As the analytics movement in hockey grows, there will continue to be new stats and measurements added that try to not only simplify the process, but also give those who use them advantages in analyzing players. Some new stats that I've come across will be gone over in this post, and I'll probably factor some of them into analysis that I'll perform once the 2014-15 season gets underway (quick glossary of terms here).
Total Hockey Rating (THoR)
Did somebody say THOR?
YES. WITH THIS ALL MIGHTY STAT, WE MEASURE THE ABILITY OF EACH PLAYER TO PUT ON AN ASGARDIAN PERFORMANCE, WORTHY OF RECEIVING THE HIGHEST HONOR; TO BE THOUGHT OF ON THE SAME LEVEL AS THOR, PRINCE OF ASGARD.
Kidding aside, THoR is a way of encompassing all that a player does on the ice into one complete stat. Statistical Sports Consulting owners (and creators of THoR) Michael Shuckers and Jim Curro describe it thusly:
"A two-way player rating that accounts for the all of the on-ice action events when a players is on the ice as well as their linemates, their opponents, the current score of the game, and where their shift starts. Each event is assessed a value according to the chance that it leads to a goal. THoR uses a statistical model to determine the value of each player’s contribution to the overall outcomes that occur while they are on the ice."
Basically, things such as shot attempts, shots on goal, hits, faceoffs, zone starts, teammates, etc. are factored into a statistical component that totals how likely each event caused by a player is 1) likely to result in a goal for the team and 2) a measure of that player's skill level and not a result of his linemates. THoR is measured in Wins Above Replacement (WAR).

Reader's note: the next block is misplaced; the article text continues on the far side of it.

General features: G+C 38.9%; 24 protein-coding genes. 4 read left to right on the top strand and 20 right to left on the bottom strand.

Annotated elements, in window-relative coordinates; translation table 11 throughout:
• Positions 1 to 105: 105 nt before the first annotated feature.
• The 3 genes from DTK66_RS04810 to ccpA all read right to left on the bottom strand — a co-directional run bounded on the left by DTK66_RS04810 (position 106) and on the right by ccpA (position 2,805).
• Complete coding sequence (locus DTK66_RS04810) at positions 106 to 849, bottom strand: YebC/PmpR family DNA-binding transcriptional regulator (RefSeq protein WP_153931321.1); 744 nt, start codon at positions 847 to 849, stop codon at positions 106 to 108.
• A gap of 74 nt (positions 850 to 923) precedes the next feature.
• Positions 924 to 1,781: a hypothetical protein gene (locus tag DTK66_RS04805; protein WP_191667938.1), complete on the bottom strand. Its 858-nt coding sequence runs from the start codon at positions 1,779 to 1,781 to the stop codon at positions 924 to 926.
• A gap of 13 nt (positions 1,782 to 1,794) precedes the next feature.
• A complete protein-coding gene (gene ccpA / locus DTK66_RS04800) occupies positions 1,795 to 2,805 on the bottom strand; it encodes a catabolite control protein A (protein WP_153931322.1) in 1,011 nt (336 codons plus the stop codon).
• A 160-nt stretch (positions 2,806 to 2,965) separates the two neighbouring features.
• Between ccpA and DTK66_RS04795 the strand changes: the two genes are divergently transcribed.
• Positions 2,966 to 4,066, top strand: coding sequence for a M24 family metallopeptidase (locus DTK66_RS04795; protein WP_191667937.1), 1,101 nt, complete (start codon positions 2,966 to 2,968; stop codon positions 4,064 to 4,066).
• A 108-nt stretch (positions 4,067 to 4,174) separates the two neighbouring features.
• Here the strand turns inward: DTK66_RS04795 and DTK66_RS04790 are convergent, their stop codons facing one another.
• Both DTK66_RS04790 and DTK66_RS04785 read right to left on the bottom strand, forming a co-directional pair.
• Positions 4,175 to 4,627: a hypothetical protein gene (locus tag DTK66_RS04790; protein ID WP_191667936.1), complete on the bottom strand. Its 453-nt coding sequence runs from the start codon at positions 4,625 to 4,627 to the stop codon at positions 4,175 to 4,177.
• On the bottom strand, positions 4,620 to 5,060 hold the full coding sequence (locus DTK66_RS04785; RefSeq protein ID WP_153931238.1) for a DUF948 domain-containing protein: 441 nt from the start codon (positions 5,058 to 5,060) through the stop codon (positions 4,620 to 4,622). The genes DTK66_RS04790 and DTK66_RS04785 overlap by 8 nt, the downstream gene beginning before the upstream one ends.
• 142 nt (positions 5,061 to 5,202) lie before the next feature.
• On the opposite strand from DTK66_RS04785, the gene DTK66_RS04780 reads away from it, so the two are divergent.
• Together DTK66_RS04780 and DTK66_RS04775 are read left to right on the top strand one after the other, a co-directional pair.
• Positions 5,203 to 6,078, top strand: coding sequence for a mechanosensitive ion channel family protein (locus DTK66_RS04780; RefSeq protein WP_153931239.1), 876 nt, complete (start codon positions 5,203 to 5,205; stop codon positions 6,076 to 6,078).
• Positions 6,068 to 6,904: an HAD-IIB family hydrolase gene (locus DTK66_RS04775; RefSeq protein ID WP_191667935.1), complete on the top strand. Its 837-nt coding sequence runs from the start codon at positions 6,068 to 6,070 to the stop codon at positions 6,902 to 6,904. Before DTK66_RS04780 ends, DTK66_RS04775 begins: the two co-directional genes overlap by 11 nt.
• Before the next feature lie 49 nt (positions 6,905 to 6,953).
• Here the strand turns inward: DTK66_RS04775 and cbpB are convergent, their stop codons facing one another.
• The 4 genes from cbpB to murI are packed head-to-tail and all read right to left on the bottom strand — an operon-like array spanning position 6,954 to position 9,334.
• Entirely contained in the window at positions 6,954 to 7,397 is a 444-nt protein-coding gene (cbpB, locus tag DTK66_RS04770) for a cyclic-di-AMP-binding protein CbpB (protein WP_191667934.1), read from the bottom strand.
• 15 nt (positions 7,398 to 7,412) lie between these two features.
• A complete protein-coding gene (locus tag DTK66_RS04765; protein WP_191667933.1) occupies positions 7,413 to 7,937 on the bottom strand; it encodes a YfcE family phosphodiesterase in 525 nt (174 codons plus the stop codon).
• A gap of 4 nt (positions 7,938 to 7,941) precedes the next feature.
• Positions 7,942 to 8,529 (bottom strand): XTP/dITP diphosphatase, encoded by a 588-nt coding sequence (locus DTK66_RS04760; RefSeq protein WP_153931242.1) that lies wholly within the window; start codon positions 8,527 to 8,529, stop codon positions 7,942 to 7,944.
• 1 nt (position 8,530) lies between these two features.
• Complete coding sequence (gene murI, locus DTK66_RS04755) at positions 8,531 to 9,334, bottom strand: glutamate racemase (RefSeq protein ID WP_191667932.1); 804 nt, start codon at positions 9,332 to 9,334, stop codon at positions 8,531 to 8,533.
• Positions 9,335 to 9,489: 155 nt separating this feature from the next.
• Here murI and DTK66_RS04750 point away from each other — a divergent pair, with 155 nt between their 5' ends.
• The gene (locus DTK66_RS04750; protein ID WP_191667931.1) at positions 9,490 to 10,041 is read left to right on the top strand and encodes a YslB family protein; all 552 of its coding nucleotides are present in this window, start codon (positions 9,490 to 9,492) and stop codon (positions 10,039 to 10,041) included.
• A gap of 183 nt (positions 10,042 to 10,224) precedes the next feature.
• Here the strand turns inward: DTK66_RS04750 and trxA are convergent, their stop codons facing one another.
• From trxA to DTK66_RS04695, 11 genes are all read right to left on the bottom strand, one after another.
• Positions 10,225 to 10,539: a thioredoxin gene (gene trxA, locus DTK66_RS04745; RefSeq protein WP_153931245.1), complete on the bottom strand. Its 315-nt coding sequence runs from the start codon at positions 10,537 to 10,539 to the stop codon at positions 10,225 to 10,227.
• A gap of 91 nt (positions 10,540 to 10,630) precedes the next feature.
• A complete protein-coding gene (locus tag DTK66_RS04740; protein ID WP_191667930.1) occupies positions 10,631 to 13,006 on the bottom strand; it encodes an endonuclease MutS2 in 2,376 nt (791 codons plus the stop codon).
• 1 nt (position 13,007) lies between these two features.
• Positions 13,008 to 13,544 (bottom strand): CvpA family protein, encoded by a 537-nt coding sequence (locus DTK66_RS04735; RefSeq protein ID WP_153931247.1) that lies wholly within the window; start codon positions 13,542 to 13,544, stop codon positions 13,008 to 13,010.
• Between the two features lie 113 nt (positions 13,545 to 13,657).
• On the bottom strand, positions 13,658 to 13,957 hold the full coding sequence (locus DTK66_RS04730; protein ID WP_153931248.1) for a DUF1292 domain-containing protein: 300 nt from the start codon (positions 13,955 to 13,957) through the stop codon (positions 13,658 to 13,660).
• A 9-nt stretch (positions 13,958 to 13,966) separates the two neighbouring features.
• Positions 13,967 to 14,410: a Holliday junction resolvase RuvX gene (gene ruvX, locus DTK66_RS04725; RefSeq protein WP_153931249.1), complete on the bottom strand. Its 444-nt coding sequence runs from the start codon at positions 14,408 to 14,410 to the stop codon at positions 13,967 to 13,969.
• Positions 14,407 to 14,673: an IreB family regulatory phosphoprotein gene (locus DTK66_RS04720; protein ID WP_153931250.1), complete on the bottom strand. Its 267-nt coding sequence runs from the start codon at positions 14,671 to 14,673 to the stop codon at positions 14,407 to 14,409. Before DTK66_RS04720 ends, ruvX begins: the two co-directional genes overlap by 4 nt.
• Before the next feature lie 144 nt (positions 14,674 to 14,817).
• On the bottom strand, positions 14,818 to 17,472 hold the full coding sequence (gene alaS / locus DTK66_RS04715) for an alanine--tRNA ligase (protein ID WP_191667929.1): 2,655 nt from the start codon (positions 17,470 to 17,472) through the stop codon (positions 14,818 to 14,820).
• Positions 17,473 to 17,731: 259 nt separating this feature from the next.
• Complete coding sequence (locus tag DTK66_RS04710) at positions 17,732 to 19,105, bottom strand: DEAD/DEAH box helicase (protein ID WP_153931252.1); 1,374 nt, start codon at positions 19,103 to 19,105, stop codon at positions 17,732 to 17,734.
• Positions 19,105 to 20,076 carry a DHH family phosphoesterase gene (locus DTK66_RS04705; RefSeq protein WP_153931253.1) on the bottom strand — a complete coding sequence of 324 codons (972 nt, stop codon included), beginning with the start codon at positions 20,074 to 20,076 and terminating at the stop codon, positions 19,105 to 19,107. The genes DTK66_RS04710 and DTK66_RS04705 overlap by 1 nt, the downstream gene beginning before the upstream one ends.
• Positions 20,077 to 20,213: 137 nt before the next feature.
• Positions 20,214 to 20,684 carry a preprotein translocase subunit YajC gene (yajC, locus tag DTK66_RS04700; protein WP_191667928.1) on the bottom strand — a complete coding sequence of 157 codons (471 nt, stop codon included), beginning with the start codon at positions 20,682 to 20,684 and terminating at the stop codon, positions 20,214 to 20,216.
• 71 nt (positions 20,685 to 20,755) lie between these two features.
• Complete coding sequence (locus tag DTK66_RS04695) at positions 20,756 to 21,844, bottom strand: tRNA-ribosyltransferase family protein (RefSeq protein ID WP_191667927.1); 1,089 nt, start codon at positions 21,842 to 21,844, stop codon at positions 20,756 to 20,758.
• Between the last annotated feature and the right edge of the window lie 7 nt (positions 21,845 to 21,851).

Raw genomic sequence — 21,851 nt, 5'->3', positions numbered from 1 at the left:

Like all metrics, it isn't perfect and has a number of shortcomings, as well as one major shortcoming; it doesn't account for shooting percentage. A shot taken by Tyler Kennedy is valued the same as one taken by Steven Stamkos, though those two obviously should have different values. Regardless, THoR does hold some advantages over RelCorsi. Its autocorrelation (year to year repeatability) is about .1 (point - one) higher than that of RelCorsi, though it has a tad lower correlation to winning. It can be more easily predicted from year to year, and still is able to be a valid measurement over 50% of the time. (For the full research paper presentation of THoR, that goes over every metric included in the equation, see here.)
DeltaCorsi (dCorsi for short) is the first true measurement of it's kind. Essentially, it takes RelCorsi, and then factors in team effects, zone starts, quality of teammates, quality of competition, skater age, and etc., for a total of about 8-11 variables per player to develop an Expected Corsi. The Expected Corsi is then measured against Observed Corsi, with the difference being dCorsi. Matt Pfeffer, statistical analyst for the Ottawa 67s, sums it up perfectly for us"
"Big picture, I see this as the replacement for Relative Corsi as the best stat fancy stats has to offer... Corsi Rel has a ton of value add and dCorsi is exposing its weaknesses."
Just some notes, though I'm not going to delve into the stats: dCorsi is a repeatable stat, and it's normally distributed. The best current use for it is to compare players who have similar Expected Corsi values, to see which ones are able to handle the workload the best. Ideally, a team will have a dCorsi of zero, as each player on the team is given assignments that they are capable of handling. (For Steve Burtch's full research paper on dCorsi, look here. For Steve's shortened version in article format, look here.)
Zone Start Adjusted Corsi
This stat is by no means perfect, but is another way to look at the adjustments made for Corsi. I have an amplified version of the one found on stats.hockeyanalysis.com, and can give us a better indication of which players over perform their zone starts. Combined with dCorsi, we should be able to fully tell which players are performing over their usage in terms of controlling the puck for their team.